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By Nick Georgandis

In a candid interview with the New York Times in advance of the US Open, former No. 1 Caroline Wozniacki said she feels the media forgets that she is "only" 23 years old in regards to seeing her as being past her prime.

"I definitely feel like I have a lot left in the tank," Wozniacki said. "I would love to get back into the Top 5 on the WTA tour and also capture my first Grand Slam. I do think the media forgets my age. I know that I have accomplished a lot already, but I am still hungry for more."

Actually, the media hasn't forgotten Woz's age, they just do a good job of remembering their history. A look at the history of the WTA rankings makes one thing painfully clear:: If you're No. 1 and then fall out of the Top 5 for any reason other than injury or retirement, you're never getting back to the top.

A snapshot of the players who have held the No. 1 ranking over the past five years offers definitive proof of the assertion. Since January 1, 2008, the players to hold the No. 1 ranking are: Justine Henin, Maria Sharapova, Ana Ivanovic, Jelena Jankovic, Serena Williams, Dinara Safina, Caroline Wozniacki, Kim Clijsters and Victoria Azarenka.

Of those nine women, the ones to lose the No. 1 ranking and regain it - with at least a year in between reigns - or who held it previous to 2008 are: Henin, Sharapova, Williams, and Clijsters.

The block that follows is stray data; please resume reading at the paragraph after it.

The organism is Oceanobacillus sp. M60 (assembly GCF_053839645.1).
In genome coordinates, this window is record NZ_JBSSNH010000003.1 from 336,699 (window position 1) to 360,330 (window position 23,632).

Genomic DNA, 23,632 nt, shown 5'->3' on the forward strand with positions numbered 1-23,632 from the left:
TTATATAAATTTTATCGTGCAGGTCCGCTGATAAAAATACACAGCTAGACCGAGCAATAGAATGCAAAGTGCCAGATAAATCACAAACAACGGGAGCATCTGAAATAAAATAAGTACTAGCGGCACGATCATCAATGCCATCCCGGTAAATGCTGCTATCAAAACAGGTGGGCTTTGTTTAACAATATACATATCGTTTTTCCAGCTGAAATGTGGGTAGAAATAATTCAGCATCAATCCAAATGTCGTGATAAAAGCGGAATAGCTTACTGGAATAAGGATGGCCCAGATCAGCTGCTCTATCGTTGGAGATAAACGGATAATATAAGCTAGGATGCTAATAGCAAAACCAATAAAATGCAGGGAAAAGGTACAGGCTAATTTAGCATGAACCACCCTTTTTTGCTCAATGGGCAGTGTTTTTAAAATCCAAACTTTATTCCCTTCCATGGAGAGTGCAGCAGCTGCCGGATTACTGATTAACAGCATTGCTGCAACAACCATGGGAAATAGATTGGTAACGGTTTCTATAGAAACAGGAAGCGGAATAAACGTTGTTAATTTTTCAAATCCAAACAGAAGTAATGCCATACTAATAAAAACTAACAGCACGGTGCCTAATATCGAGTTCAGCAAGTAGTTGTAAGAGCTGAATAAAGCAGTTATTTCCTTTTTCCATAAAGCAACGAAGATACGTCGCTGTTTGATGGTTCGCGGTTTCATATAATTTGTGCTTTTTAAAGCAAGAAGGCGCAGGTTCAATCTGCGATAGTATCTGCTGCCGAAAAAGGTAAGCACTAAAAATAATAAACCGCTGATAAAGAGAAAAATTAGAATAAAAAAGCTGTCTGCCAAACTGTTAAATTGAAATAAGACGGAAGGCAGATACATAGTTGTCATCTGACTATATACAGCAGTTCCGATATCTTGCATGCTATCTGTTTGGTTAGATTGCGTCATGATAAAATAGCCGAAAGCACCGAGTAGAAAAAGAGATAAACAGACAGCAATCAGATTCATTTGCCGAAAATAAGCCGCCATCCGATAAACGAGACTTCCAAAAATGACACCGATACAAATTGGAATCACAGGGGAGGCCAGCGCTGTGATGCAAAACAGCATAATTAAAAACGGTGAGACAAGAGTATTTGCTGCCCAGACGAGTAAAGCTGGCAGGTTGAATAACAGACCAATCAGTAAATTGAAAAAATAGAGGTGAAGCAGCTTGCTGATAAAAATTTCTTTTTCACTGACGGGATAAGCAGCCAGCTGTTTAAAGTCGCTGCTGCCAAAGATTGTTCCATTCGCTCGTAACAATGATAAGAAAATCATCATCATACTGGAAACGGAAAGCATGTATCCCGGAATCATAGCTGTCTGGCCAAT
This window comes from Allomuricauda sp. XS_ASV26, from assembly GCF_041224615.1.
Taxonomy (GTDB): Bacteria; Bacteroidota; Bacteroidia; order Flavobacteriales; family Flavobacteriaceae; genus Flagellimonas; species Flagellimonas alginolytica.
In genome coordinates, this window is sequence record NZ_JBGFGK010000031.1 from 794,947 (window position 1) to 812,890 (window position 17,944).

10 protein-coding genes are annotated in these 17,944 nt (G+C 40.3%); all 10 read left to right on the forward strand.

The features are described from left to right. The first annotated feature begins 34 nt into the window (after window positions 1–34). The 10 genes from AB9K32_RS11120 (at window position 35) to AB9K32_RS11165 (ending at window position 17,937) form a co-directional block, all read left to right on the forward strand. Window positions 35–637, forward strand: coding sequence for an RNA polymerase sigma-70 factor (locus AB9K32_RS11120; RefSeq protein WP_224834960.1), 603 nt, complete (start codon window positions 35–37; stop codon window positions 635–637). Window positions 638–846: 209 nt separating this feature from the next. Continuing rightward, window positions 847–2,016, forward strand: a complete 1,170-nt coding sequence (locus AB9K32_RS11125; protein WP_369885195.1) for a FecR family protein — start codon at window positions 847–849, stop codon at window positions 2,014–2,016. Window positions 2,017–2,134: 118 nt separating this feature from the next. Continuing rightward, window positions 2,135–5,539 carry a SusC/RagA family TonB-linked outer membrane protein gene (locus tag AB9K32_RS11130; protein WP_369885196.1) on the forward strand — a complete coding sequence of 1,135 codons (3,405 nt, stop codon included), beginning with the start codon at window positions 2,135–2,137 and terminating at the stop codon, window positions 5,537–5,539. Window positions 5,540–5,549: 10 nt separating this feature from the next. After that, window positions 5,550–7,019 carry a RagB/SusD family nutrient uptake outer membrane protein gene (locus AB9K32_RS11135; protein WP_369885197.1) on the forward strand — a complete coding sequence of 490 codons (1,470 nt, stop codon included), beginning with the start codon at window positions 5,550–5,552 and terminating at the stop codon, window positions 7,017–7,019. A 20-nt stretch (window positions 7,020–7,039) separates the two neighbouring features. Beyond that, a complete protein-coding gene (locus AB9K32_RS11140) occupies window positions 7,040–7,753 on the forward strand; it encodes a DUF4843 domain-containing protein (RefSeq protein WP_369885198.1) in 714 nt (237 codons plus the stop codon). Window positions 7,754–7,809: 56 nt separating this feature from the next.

Henin and Clijsters both regained the No. 1 ranking after coming back from retirement. Sharapova and Williams lost parts of seasons to injury, with Sharapova falling out of the Top 10 and Williams out of the Top 100 before bouncing back.
That leaves Azarenka, who has spent 51 weeks at No. 1 in the past year and a half, and has never fallen past No. 3 in the time away from the top spot.

Ivanovic was No. 1 briefly twice in 2008, but dropped to 22nd the next season and has yet to penetrate the Top 10 again. Like Wozniacki, she was ranked No. 1 fairly early in her career - she was 20 - and now at 25 seems past her true prime.

Safina was No. 1 briefly, but never returned to her form because of a back injury that ultimately forced her to retire at age 26.
Jankovic was No. 1 despite never winning a Grand Slam title - an odd bit of trivia she shares with Wozniacki and Safina - when she was 23, but eventually fell out of the Top 20, and five years later has finally returned to the outskirts of the Top 10.

Wozniacki plays enough tournaments that she'll always be relevant in the Top 10-20 players in the world with her consistent, defensive game. She reached No. 1 at a time when Serena Williams was hurt and Kim Clijsters was on the second stanza of her career and playing a reduced schedule. Sharapova was fighting her way back from injury.

On an even playing field, injuries aside, Wozniacki was probably the fourth or fifth-best player in the world at the time she was No. 1, but she took advantage of the circumstances and should never feel apologetic for the 67 weeks she sat atop the WTA rankings.

However, the statistics don't lie about former No. 1s, and as Wozniacki has struggled to hang onto her spot in the Top 10, a return to No. 1 seems more like a daydream that an inevitability.